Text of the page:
Send to

Choose Destination
Rev Fr Gynecol Obstet. 1994 May;89(5):245-54.

[Diagnostic strategy in infertility due to hyperandrogenism. Development of a decision tree].

[Article in French]

Author information

Service d'Endocrinologie, Diabétologie, Nutrition, Hôpital Notre-Dame de Bon Secours, Paris.


The detection of clinical hyperandrogenism in women presenting with infertility requires detailed hormonal investigations using the decisional plan suggested here. Initial studies including measurement of plasma androgen, gonadotrophic hormones and prolactin levels, may be sufficient to reveal an adrenal origin or pure ovarian origin. Non-tumor androgenic hypercorticism is seen classically in late-presenting enzyme deficits, but also in other situations: excessive adrenarche, hyperprolactinemia, obesity, chronic stress. The immediate Synacthene test can then eliminate diagnostic uncertainties if it leads to the discovery of appearances of 21- or 11-hydroxylase or 3 beta-ol dehydrogenase blocks. Intense virilisation in a woman with a testosterone level above 2 ng/ml (7 nM/l) should lead to suspicion of an androgen-secreting tumor of the ovary or adrenal. CT scan of the abdomen and true pelvis is essential here since it may reveal the presence of an adrenal or ovarian mass. If no morphological abnormality is shown by this investigation, an endocrine lesion of a small ovary should be strongly suspected, the demonstration of which requires isotope techniques and/or catheterisation of the ovarian veins. Two situations also exist which are responsible for severe hyperandrogenism but less alarming in terms of their course and significance: certain homozygous forms of 21-hydroxylase deficit diagnosed late and ovarian hyperthecosis. It may happen that these hormonal investigations do not suffice alone to determine the precise origin of hyperandrogenism and its cause. The dexamethasone adrenal suppression test is useful in the diagnosis of type II micropolycystic dystrophy, in order to define the essentially ovarian, adrenal or mixed origin of hyperandrogenism.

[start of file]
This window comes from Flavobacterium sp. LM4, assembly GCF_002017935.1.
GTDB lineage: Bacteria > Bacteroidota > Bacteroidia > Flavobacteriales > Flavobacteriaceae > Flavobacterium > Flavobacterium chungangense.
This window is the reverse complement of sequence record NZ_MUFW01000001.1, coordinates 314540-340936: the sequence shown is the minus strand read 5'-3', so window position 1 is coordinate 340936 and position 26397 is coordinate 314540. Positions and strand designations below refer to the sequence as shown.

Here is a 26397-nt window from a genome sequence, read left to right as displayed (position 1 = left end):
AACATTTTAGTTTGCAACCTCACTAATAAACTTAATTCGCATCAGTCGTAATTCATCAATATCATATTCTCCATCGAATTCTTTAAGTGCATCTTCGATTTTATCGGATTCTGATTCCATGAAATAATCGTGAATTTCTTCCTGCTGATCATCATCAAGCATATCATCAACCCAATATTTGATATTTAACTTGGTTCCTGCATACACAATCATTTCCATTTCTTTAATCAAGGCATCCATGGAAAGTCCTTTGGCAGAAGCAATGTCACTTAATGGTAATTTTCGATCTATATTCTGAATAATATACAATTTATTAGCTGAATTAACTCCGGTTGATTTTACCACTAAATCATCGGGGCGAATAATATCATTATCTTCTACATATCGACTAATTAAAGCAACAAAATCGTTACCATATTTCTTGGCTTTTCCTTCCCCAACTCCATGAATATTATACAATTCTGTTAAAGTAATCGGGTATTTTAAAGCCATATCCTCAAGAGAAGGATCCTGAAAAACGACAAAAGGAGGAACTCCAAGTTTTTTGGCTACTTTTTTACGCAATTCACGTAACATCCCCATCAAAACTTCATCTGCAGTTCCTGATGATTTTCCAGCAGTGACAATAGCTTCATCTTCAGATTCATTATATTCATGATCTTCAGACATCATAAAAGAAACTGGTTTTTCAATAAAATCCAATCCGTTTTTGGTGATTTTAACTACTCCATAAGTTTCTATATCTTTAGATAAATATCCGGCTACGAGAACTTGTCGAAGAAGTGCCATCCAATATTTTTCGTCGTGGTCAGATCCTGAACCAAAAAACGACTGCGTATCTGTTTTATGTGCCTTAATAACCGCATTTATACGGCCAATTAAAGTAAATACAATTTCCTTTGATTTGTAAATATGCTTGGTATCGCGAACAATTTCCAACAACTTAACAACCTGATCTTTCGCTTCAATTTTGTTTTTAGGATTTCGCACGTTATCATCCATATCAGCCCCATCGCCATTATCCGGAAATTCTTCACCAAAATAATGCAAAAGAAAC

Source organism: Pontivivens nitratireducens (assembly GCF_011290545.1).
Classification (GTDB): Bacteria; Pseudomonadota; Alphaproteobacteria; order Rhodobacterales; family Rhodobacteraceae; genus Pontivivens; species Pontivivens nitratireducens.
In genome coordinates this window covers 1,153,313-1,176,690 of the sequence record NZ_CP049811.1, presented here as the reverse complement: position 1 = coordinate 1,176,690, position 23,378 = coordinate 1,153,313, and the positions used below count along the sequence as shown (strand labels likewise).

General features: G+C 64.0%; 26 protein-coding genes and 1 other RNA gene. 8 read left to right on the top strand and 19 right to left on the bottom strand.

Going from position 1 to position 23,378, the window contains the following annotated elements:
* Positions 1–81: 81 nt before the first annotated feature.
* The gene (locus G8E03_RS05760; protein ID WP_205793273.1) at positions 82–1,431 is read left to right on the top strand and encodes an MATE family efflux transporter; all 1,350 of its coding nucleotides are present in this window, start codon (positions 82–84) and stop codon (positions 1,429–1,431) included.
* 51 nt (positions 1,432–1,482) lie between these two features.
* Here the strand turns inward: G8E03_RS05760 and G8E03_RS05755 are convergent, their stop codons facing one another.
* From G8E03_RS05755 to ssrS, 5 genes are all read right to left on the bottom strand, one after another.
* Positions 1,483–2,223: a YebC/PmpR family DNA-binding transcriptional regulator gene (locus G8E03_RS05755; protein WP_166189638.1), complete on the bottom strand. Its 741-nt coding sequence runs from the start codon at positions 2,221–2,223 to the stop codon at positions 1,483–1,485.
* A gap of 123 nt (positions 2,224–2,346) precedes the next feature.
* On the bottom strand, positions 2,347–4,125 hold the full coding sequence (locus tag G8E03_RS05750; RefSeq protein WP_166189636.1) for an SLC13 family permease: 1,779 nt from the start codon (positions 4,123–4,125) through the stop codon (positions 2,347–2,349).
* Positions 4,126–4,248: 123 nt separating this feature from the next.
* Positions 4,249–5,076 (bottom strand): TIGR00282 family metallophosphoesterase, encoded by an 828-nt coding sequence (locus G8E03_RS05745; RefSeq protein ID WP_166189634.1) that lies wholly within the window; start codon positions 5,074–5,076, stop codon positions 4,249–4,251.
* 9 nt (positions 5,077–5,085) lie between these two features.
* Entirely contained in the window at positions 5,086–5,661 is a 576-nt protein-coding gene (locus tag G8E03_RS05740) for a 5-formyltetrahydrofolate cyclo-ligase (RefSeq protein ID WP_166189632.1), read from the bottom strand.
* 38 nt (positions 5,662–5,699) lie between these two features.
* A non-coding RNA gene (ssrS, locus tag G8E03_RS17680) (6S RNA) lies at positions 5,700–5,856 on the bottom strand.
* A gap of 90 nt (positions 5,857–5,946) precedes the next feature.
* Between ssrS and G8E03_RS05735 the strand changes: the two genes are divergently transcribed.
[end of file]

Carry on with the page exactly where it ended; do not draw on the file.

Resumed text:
[Indexed for MEDLINE]

Supplemental Content

Loading ...
Support Center